LOS ANGELES — Los Angeles revenues are forecast to be $170 million less than anticipated in the fiscal 2015-16 budget, according to the city's controller.
The city may have to borrow and/or transfer funds from its reserve accounts in order to meet its obligations, said Controller Ron Galperin.
"Though there may be many competing demands on the treasury in the coming months, we should proceed carefully in order to ensure that we are both fulfilling our commitments and continuing to maintain healthy reserves," he said in a prepared statement.
Galperin released his forecast and the city's fiscal year 2014-15 comprehensive annual financial report on the heels of the mid-year financial status report produced by City Administrative Officer Miguel Santana.
Galperin's financial forecast predicts that General Fund receipts for FY 2015-16 will come in at $5.2 billion, up to $169.7 million less than anticipated by the city budget the City Council adopted in May 2015. The total budget — excluding the City's three proprietary departments — is $8.6 billion, including special funds, debt service and other expenses.
The projected General Fund revenue shortfall is largely the result of lower than expected revenues from "property tax in-lieu of sales tax" receipts, money the city receives from the State of California under a decade-old mechanism affecting state and local finances, according to Galperin's report.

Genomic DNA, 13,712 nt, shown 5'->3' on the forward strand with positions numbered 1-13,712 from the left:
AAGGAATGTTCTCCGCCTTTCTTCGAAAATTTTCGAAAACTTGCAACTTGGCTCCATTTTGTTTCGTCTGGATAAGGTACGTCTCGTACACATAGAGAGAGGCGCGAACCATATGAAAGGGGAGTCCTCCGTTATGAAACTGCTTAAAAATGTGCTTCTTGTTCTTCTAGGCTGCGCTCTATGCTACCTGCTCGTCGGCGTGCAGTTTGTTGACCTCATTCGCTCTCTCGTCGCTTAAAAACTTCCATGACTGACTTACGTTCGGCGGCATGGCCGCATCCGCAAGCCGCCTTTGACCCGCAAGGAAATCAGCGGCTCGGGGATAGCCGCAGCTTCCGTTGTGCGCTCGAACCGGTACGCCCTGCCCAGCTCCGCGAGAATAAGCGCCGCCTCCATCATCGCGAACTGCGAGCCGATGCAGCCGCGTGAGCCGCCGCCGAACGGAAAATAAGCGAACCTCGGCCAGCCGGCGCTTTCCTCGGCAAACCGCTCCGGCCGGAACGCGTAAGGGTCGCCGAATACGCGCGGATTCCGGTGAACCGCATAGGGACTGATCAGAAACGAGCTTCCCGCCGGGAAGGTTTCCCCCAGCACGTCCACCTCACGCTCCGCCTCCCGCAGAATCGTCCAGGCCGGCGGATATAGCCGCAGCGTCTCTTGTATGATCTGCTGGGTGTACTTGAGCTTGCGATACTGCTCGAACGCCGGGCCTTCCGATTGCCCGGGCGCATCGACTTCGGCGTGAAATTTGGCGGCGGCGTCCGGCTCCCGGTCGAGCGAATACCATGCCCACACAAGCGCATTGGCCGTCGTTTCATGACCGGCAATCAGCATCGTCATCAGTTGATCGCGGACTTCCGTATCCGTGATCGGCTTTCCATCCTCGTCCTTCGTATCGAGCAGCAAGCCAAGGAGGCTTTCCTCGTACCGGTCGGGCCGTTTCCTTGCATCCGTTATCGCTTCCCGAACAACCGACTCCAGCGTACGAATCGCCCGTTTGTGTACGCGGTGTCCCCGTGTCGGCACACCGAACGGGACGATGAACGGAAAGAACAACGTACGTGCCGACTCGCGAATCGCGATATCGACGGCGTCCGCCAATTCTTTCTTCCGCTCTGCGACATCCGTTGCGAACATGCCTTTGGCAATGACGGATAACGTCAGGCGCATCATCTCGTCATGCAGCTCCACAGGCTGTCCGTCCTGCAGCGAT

The City is expected to receive $36.7 million this year from that revenue source, which is $90.6 million less than what it expected to receive. However, $63.6 million of that amount is expected to be remitted to the city by the State in fiscal year 2016-17.
The CAO projected a revenue shortfall of $119 million along with recommendations to the city about how to close the gap. But Galperin said his forecast projects the shortfall will be roughly $50 million more.
Los Angeles Mayor Eric Garcetti is due to present his fiscal year 2016-17 budget in April.
The controller prepares its annual Financial Forecast Report to help guide policymakers as they prepare the city's budget, Galperin said.
While revenue receipts are below projections, some revenue sources including department license permits, fees and fines are currently ahead of plan, according to a CAO spokesman.
Santana recommended the City Council make $114.3 million in appropriations, department transfers, and other budgetary adjustments to close the gap.
The reserve fund balance remains above its policy threshold of 5% at 7.06%, and the CAO's office has identified potential solutions to ensure the balance remains above 5% even if it must be used to offset the known revenue shortfalls, according to the CAO's report.
The city's CAFR also now includes pension liabilities on the city's balance sheet for the first time.
"This is an important step toward increasing transparency with respect to the City's finances," Galperin said. "The numbers we're reporting this year more accurately reflect the City's financial reality."
The city's liabilities grew to $35 billion in fiscal 2014-15 from $26.5 billion the previous year, because of the inclusion of pension liabilities, Galperin said.